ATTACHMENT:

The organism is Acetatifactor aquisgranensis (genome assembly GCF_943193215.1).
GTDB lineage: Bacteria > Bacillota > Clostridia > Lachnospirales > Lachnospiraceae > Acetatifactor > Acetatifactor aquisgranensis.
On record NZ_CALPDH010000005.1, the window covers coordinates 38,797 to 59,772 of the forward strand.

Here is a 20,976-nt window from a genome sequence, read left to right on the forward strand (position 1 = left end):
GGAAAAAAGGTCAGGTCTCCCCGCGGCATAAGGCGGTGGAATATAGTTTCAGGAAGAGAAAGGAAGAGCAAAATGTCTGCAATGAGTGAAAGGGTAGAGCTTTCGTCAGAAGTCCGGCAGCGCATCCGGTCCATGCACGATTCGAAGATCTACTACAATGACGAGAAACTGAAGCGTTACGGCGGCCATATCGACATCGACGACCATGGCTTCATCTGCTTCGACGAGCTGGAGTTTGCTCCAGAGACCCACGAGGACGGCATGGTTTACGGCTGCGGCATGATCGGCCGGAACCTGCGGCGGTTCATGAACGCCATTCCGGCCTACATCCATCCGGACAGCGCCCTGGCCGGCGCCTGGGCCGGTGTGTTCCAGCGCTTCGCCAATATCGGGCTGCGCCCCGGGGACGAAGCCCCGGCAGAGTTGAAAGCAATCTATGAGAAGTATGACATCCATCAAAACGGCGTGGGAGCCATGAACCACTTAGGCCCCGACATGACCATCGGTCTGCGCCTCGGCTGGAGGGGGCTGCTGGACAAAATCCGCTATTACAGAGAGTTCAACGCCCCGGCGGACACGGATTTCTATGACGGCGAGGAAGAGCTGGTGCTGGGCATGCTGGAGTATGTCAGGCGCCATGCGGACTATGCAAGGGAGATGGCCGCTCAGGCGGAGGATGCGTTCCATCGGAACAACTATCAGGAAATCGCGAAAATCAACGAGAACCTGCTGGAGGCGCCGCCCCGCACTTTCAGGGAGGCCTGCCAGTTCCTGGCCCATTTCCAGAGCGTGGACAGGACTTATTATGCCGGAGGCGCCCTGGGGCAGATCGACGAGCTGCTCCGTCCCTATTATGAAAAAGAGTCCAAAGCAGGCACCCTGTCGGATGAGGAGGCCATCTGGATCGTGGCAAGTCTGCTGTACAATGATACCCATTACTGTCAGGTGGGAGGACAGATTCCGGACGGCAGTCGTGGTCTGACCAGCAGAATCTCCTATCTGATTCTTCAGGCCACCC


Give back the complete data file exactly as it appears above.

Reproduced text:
The organism is Acetatifactor aquisgranensis (genome assembly GCF_943193215.1).
GTDB lineage: Bacteria > Bacillota > Clostridia > Lachnospirales > Lachnospiraceae > Acetatifactor > Acetatifactor aquisgranensis.
On record NZ_CALPDH010000005.1, the window covers coordinates 38,797 to 59,772 of the forward strand.

Here is a 20,976-nt window from a genome sequence, read left to right on the forward strand (position 1 = left end):
GGAAAAAAGGTCAGGTCTCCCCGCGGCATAAGGCGGTGGAATATAGTTTCAGGAAGAGAAAGGAAGAGCAAAATGTCTGCAATGAGTGAAAGGGTAGAGCTTTCGTCAGAAGTCCGGCAGCGCATCCGGTCCATGCACGATTCGAAGATCTACTACAATGACGAGAAACTGAAGCGTTACGGCGGCCATATCGACATCGACGACCATGGCTTCATCTGCTTCGACGAGCTGGAGTTTGCTCCAGAGACCCACGAGGACGGCATGGTTTACGGCTGCGGCATGATCGGCCGGAACCTGCGGCGGTTCATGAACGCCATTCCGGCCTACATCCATCCGGACAGCGCCCTGGCCGGCGCCTGGGCCGGTGTGTTCCAGCGCTTCGCCAATATCGGGCTGCGCCCCGGGGACGAAGCCCCGGCAGAGTTGAAAGCAATCTATGAGAAGTATGACATCCATCAAAACGGCGTGGGAGCCATGAACCACTTAGGCCCCGACATGACCATCGGTCTGCGCCTCGGCTGGAGGGGGCTGCTGGACAAAATCCGCTATTACAGAGAGTTCAACGCCCCGGCGGACACGGATTTCTATGACGGCGAGGAAGAGCTGGTGCTGGGCATGCTGGAGTATGTCAGGCGCCATGCGGACTATGCAAGGGAGATGGCCGCTCAGGCGGAGGATGCGTTCCATCGGAACAACTATCAGGAAATCGCGAAAATCAACGAGAACCTGCTGGAGGCGCCGCCCCGCACTTTCAGGGAGGCCTGCCAGTTCCTGGCCCATTTCCAGAGCGTGGACAGGACTTATTATGCCGGAGGCGCCCTGGGGCAGATCGACGAGCTGCTCCGTCCCTATTATGAAAAAGAGTCCAAAGCAGGCACCCTGTCGGATGAGGAGGCCATCTGGATCGTGGCAAGTCTGCTGTACAATGATACCCATTACTGTCAGGTGGGAGGACAGATTCCGGACGGCAGTCGTGGTCTGACCAGCAGAATCTCCTATCTGATTCTTCAGGCCACCC